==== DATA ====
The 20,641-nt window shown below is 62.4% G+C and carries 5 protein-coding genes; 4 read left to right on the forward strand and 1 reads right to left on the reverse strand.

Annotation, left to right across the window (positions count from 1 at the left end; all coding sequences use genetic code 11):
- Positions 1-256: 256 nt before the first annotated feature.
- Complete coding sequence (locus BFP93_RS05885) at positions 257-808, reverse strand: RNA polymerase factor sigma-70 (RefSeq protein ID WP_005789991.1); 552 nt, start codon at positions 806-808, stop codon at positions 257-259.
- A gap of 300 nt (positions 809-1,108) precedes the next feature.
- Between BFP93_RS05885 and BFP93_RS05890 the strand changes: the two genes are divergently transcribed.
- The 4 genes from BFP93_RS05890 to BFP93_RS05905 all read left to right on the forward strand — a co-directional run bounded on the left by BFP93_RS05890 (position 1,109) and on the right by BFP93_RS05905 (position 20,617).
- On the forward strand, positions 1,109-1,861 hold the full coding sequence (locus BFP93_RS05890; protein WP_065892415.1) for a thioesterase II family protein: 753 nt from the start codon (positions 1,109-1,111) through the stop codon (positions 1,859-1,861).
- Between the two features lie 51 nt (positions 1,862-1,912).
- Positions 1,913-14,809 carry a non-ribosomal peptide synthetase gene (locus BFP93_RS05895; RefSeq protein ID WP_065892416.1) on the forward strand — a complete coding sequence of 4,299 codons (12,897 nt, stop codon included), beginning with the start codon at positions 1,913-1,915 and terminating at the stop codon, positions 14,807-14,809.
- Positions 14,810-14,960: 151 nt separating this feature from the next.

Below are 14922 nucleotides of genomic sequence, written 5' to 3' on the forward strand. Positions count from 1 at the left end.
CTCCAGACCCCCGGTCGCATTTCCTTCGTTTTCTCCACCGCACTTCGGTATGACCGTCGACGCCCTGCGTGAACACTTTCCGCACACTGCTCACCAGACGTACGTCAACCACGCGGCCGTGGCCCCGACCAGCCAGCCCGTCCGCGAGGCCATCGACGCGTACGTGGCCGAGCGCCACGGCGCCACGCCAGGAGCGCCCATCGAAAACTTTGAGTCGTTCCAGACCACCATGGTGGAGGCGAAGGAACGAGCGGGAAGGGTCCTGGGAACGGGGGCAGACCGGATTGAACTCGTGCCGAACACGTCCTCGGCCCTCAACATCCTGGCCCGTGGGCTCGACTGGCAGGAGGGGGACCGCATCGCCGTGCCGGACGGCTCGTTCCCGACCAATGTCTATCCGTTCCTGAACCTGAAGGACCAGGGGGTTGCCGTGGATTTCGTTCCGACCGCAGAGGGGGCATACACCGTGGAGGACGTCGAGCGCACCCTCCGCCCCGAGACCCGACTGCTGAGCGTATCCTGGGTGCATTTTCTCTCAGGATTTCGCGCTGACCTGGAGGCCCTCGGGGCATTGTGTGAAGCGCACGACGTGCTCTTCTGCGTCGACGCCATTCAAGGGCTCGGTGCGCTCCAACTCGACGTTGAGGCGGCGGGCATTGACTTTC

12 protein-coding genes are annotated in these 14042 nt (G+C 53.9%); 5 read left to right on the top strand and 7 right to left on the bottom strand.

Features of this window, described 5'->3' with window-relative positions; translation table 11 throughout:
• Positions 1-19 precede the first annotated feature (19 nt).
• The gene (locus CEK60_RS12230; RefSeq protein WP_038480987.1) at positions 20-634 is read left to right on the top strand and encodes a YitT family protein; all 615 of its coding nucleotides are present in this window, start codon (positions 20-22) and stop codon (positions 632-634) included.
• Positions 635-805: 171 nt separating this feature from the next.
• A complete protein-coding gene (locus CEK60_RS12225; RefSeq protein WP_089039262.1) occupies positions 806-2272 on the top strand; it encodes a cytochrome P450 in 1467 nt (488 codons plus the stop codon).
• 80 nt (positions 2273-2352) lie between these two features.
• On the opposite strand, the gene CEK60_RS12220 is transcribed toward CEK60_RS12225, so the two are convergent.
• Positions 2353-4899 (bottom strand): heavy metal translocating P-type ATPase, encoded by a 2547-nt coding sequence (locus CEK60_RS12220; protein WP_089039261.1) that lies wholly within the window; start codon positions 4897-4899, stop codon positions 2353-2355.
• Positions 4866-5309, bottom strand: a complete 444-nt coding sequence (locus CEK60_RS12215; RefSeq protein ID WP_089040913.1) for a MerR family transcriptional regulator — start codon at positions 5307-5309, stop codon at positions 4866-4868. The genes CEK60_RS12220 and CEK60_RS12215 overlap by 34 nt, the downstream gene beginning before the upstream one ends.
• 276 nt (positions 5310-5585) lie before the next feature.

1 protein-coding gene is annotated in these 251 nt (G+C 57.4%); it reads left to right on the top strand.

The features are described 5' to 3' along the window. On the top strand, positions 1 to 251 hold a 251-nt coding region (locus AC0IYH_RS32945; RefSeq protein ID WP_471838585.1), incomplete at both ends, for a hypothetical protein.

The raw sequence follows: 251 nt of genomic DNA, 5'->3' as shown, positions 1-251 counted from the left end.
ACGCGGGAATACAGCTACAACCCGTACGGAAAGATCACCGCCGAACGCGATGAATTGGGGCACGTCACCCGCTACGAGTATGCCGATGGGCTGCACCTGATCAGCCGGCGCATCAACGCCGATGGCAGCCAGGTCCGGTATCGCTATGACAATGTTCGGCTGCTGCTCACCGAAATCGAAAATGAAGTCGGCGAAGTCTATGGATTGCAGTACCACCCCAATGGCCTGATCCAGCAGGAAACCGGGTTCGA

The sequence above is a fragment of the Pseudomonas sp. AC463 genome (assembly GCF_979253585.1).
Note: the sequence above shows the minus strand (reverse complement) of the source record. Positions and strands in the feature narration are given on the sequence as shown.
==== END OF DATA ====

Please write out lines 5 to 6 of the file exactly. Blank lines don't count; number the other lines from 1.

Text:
- A gap of 300 nt (positions 809-1,108) precedes the next feature.
- Between BFP93_RS05885 and BFP93_RS05890 the strand changes: the two genes are divergently transcribed.